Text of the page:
This prize will be awarded to the entry that, in the opinion of the judges, offers the best practical insights or guidance to help practising managers in their work or professional development.
Organisations that engage and keep their people thrive. Others barely survive.
People are at the core of every organisation. Financial health, performance, business results, customer service, and brand reputation are in their hands. Disengaged people who leave cost millions each year in lost knowledge, lower productivity, poor service and re-hiring costs. Disengaged employees who stay can cause even more damage as they resist and resent.
A company’s reputation is one of its most valuable assets, and reputational risk is high on the agenda at board level and amongst regulators. Rethinking Reputational Risk explains the hidden factors which can both cause crises and tip an otherwise survivable crisis into a reputational disaster. It uses case studies such as BP’s Deepwater Horizon oil spill, Volkswagen’s emissions rigging scandal, Tesco, AIG, EADS Airbus A380,
How can you develop leaders who can sustain the fast growth of your business?
Fast-growing, high-tech companies face unique challenges. Often, they’ve grown quickly because they’ve got brilliant technologies, products and solutions. But, if you don’t have enough leaders with the capabilities and experience to take things further, your growth could stall.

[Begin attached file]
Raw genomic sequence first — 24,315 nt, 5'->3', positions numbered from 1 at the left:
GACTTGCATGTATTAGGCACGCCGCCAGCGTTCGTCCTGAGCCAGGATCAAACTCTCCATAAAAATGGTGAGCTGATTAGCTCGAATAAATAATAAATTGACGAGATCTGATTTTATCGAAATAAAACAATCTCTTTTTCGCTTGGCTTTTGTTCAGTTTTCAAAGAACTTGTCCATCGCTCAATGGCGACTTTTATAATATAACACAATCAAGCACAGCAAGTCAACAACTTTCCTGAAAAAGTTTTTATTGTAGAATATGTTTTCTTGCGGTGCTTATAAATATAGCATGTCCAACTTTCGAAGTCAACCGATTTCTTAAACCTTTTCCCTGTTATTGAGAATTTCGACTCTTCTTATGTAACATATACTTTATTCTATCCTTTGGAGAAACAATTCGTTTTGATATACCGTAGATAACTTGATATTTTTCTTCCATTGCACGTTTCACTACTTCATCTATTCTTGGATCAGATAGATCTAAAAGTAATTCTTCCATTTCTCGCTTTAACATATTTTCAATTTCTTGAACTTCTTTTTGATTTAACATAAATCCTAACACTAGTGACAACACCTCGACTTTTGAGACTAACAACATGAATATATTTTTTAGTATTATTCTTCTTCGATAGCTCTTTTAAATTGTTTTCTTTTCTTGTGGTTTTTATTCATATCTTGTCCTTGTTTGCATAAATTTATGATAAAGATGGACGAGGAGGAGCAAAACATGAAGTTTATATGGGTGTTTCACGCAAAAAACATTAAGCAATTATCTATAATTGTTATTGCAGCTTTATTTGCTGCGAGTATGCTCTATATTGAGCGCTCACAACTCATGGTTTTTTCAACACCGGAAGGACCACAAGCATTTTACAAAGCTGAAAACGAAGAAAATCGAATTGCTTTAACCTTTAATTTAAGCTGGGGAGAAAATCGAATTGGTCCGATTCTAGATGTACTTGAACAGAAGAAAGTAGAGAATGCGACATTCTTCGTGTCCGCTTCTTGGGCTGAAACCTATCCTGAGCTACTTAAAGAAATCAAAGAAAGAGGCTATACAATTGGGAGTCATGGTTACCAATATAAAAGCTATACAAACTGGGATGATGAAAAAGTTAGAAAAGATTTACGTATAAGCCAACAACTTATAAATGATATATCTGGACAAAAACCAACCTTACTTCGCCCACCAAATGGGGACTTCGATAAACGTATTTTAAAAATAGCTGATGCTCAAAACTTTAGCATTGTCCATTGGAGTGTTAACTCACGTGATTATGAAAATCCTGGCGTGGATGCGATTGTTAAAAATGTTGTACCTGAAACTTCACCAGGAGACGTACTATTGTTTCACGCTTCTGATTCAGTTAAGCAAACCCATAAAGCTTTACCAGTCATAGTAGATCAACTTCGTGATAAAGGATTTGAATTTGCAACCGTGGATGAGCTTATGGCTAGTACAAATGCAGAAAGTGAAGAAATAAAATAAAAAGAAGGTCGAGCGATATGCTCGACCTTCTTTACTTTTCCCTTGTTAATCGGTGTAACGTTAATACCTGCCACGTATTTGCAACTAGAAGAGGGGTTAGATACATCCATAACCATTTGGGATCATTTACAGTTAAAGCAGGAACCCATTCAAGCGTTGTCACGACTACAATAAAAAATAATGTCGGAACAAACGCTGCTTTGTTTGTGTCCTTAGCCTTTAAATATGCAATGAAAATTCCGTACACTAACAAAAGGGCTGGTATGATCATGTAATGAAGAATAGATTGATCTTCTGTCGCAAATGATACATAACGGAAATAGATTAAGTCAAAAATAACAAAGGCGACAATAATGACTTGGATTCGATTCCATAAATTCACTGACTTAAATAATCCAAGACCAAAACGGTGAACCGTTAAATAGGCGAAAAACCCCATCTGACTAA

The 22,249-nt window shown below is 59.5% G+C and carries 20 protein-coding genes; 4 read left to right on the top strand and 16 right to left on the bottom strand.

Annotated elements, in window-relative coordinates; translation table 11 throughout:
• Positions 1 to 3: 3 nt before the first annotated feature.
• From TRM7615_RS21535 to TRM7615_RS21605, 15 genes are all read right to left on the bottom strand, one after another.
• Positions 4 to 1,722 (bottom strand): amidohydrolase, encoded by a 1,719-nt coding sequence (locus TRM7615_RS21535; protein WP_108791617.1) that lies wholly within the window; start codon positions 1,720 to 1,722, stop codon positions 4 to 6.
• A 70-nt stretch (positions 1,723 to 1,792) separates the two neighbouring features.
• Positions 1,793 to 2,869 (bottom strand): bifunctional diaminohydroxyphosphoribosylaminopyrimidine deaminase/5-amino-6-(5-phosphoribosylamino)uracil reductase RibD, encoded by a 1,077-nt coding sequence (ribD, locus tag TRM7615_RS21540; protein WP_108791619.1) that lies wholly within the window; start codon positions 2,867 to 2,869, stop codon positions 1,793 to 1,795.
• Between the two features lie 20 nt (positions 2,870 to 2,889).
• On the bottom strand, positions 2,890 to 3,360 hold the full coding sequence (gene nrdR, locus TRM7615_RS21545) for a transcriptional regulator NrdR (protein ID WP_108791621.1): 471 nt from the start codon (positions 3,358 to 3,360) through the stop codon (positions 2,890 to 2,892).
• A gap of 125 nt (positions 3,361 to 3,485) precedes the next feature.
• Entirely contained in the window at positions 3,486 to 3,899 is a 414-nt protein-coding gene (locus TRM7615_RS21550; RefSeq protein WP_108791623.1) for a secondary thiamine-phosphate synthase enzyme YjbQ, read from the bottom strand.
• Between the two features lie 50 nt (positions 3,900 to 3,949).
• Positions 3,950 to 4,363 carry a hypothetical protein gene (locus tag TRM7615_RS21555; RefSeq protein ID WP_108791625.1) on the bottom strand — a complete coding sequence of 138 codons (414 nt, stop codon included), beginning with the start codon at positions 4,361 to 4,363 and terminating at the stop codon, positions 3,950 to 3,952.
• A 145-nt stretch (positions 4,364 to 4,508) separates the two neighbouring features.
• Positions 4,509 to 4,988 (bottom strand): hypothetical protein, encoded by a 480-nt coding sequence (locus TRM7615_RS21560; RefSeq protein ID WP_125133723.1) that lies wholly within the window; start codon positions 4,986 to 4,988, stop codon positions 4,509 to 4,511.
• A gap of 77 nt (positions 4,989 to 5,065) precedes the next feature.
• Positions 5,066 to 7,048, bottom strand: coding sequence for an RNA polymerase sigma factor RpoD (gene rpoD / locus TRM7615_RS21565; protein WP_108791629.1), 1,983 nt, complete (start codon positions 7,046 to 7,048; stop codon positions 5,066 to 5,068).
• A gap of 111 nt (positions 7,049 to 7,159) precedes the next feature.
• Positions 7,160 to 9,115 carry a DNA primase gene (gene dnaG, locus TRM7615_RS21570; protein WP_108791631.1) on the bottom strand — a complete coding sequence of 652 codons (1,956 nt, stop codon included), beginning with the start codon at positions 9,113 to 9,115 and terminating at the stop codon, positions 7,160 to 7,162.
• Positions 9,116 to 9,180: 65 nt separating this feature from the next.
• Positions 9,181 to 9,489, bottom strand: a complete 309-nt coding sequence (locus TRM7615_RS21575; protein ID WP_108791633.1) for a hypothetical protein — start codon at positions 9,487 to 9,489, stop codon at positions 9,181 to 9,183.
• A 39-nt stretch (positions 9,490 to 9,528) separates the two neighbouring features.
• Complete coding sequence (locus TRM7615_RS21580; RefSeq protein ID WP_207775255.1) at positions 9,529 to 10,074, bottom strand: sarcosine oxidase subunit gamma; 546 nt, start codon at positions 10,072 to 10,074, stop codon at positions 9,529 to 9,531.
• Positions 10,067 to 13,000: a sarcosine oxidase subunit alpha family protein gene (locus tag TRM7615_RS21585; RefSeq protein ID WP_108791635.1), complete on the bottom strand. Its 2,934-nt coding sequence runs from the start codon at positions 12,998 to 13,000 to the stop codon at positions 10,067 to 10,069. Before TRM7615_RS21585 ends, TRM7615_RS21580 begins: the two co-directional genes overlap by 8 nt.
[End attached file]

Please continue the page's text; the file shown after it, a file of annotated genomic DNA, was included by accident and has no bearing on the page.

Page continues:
Philip Holt (Head of Operational Excellence and Accounting Operations at Philips) explains in Leading with Lean exactly what his model of Lean Leadership is, how we can learn to apply it, and how you can convince the workplace never to settle for anything less than excellence. We also learn how to redefine our leadership style and how to identify and eliminate wasteful activities within the company.
You are negotiating every day, whether it’s with business partners, colleagues, in the community or at home. The challenge isn’t to get as much for yourself as you can at the other’s expense. It’s in the art of searching together for possibilities that serve as many interests as possible. The premise of this book is that it’s both possible and necessary to create value together, distribute the consequences fairly,